How does society view faith?

How does society view faith? Being dubious about faith has become the norm, but relatively few people do ‘the working’ or actually ask the questions which might provide surprising answers.
Today’s passage deals with a similar scepticism, the scepticism surrounding Jesus, who he is and where his power comes from. The crowds are intrigued and drawn to him in large numbers, his family – not so much – they want to take him away before he makes more of a spectacle of himself. The religious authorities travel some distance to find out what all the fuss is about, but denounce him on the spot.
So take a moment, ‘do the math’ and listen for yourself… who is this man Jesus? Really.

Today we look at a story in Mark’s gospel that tells us of a level of generosity that cost everything.

Last Sunday we were challenged by the lives of the early followers of Jesus as recorded in Acts 2:44,45. ‘Holding everything in common, they sold property and possessions to give to anyone who had need.’ Their love for one another was expressed in their generosity. There will be opportunity to contribute to the ‘Living Generously’ offering to bless those in need.

On Sunday we look at a story in Mark’s gospel that tells us of a level of generosity that cost everything. It is generally known as the story of the ‘Widow’s Mite’, We will rather refer to it as the ‘Widow’s Gift’ as the story is less about the amount given than it is about the scale of the sacrifice.

On Sunday evening we will gather for our ‘Open to God’ service. An opportunity to worship and to wait upon God. We invite you to come and share testimony of what God is doing amongst us, and to receive prayer and blessing.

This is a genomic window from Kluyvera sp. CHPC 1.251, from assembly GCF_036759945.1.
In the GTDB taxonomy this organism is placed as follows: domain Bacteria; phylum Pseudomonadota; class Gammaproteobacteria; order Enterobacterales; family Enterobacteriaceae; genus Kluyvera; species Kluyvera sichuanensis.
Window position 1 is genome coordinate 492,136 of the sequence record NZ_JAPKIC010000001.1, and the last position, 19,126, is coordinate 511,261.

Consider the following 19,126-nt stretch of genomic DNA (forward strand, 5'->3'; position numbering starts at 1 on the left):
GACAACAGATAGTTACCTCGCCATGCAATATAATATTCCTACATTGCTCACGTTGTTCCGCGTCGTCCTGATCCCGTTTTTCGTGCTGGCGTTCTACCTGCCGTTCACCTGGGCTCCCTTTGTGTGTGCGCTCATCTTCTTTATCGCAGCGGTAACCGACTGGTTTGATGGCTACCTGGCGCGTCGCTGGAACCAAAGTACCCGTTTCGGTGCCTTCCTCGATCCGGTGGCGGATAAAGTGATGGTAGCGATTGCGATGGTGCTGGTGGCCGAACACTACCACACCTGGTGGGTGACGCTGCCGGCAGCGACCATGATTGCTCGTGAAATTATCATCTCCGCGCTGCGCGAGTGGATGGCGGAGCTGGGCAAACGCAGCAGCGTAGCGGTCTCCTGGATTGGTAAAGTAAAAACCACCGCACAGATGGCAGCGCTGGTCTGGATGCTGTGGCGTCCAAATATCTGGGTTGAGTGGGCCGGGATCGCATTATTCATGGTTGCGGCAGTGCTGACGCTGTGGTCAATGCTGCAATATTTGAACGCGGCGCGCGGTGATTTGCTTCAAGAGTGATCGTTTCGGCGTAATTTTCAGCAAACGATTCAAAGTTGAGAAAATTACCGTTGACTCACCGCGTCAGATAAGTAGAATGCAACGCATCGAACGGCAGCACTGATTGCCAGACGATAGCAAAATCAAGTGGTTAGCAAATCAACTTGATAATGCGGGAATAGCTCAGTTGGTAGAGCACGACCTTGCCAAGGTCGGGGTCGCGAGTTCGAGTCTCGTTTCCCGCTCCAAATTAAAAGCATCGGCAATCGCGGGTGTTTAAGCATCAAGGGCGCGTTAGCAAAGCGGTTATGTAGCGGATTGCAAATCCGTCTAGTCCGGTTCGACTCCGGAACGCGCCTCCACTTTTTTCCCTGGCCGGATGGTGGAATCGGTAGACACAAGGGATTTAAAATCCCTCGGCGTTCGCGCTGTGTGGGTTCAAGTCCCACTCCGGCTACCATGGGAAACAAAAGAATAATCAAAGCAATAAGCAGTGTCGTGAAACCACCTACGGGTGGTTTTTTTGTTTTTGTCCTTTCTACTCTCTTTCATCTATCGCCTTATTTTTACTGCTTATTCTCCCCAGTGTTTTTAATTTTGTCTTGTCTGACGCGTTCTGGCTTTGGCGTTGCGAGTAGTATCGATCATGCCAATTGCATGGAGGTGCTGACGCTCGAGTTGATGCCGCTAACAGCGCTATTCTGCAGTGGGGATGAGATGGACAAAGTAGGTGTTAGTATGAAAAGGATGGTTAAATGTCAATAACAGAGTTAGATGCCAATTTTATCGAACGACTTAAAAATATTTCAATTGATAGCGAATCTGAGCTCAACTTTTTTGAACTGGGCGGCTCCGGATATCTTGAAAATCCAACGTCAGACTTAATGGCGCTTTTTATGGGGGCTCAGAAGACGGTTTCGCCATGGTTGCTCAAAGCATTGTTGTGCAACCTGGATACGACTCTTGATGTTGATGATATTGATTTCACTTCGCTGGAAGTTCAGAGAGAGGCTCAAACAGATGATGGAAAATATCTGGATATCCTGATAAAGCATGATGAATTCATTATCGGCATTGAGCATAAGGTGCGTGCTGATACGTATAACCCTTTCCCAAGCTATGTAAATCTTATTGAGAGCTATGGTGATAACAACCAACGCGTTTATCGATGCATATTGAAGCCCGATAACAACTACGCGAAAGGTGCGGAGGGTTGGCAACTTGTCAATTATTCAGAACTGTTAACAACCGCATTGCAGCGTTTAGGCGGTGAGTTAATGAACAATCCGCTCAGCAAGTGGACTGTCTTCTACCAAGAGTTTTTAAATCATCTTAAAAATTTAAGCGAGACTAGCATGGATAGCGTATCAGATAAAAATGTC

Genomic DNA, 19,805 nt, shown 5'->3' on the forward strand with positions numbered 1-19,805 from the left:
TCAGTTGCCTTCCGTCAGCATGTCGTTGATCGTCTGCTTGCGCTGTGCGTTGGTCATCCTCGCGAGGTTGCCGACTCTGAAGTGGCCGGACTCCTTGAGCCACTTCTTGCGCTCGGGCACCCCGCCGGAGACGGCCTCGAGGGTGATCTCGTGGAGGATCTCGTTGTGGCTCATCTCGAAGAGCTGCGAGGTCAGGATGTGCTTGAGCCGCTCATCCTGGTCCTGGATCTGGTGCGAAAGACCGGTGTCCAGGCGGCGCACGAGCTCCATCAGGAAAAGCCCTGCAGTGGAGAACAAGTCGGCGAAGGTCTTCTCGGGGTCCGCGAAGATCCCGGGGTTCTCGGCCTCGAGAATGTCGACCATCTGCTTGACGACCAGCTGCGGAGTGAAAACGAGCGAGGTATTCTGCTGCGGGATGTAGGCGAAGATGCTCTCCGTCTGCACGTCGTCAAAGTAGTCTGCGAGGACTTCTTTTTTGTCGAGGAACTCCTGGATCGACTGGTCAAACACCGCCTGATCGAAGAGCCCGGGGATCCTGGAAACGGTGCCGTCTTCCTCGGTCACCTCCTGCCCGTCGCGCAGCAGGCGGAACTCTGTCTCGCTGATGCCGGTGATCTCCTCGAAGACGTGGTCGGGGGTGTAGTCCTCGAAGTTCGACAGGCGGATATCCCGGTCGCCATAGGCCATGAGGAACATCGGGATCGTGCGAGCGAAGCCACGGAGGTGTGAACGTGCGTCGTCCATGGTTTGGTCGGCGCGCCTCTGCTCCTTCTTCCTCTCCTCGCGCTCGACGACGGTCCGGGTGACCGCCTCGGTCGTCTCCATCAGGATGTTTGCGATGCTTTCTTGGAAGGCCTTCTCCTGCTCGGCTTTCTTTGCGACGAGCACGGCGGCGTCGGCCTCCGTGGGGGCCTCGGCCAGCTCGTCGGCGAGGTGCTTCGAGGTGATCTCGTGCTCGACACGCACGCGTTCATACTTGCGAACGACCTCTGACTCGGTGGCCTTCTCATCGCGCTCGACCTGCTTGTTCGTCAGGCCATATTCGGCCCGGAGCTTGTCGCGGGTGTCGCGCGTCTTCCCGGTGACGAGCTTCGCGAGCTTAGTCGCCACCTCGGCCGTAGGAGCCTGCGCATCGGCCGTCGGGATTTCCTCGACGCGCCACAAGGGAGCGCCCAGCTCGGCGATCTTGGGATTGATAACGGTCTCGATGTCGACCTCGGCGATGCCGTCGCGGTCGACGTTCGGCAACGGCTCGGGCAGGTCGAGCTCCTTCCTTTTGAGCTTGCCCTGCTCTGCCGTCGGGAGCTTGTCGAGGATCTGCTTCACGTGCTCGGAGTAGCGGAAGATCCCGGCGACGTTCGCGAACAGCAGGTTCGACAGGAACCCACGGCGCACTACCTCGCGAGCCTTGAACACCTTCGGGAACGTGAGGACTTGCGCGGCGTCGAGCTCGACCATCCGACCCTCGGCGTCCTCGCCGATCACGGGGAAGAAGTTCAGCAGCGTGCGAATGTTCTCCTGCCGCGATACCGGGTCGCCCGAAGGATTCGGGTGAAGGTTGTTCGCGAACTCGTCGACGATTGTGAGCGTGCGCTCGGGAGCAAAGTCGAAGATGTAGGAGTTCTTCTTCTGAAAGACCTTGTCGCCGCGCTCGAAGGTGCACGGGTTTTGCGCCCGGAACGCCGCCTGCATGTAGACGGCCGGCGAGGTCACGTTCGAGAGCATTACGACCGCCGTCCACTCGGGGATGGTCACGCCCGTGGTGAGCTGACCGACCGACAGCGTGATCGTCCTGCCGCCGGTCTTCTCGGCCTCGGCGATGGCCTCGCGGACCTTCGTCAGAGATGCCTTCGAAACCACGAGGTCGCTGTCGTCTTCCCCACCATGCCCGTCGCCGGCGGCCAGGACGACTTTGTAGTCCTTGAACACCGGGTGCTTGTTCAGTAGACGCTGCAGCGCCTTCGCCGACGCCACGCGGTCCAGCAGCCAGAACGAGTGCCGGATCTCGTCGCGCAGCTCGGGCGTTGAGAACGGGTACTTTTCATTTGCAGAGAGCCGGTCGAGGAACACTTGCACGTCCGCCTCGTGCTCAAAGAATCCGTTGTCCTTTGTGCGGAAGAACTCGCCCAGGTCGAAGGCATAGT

A life lived in generosity

On Sunday we welcome the friends and family of Jess Hawksworth, who is being baptised. A number of Jess’ friends work at CAP in Bradford, where Jess is an intern; which connects nicely with today’s subject….

We have become used to the idea that some, or perhaps many, people live beyond their means. So it is that we use credit and loans to supplement the money we have coming in each month in order for us to get the stuff we want… and get it now!
When I was a teenager we had a businessman in the church who became chief executive of Access Credit Cards. But the thing is, he would only take the job if Access agreed to change their advertising slogan. You see, at that time it was ‘Access – take the waiting out of wanting.’

On Sunday we take a long, hard look at the culture of ‘stuff’ and our seemingly insatiable desire for more, before describing the exciting and compelling God-given vision of life lived in generosity.

The battle between good and evil, God and the devil, freedom and captivity actually begins.

Last Sunday the arrival of Jesus (and John who preceded him), set the stage for Mark’s Gospel. Or it could be said that in their arrival, the battle lines were drawn. Today that battle between good and evil, God and the devil, freedom and captivity actually begins.

Christianity today has, to a large degree, lost our understanding of the reality of this battle, so we would do well to listen attentively in order for us to gain a true perspective.

Sunday evening will see us bring together the imperative to ‘examine ourselves’ at the Lord’s table, with the message to the church at Ephesus in revelation 2 as we ask ourselves whether we rightly hold together our fidelity to the truth with our love for each other.

Oh, and today we will welcome Mr Beaver into our midst – all the way from Narnia!


‘The beginning of the Good News….’

After starting our series on Mark in chapter 14, on Sunday we rewind to chapter one, to ‘The beginning of the Good News….’

Not only is there Good News, but this news is proclaimed openly.

Today there is much about which we might be dismayed. Uncertainty, division, lies, hatred and fear increasingly encroach into public life and the national psyche. But here’s the thing; this will not be the end of things.

On Sunday we will find perspective and hope in the words of John the Baptist and the message of Jesus. Hope has arrived, and like John we are still free to share this wonderful life-changing, society-changing news.


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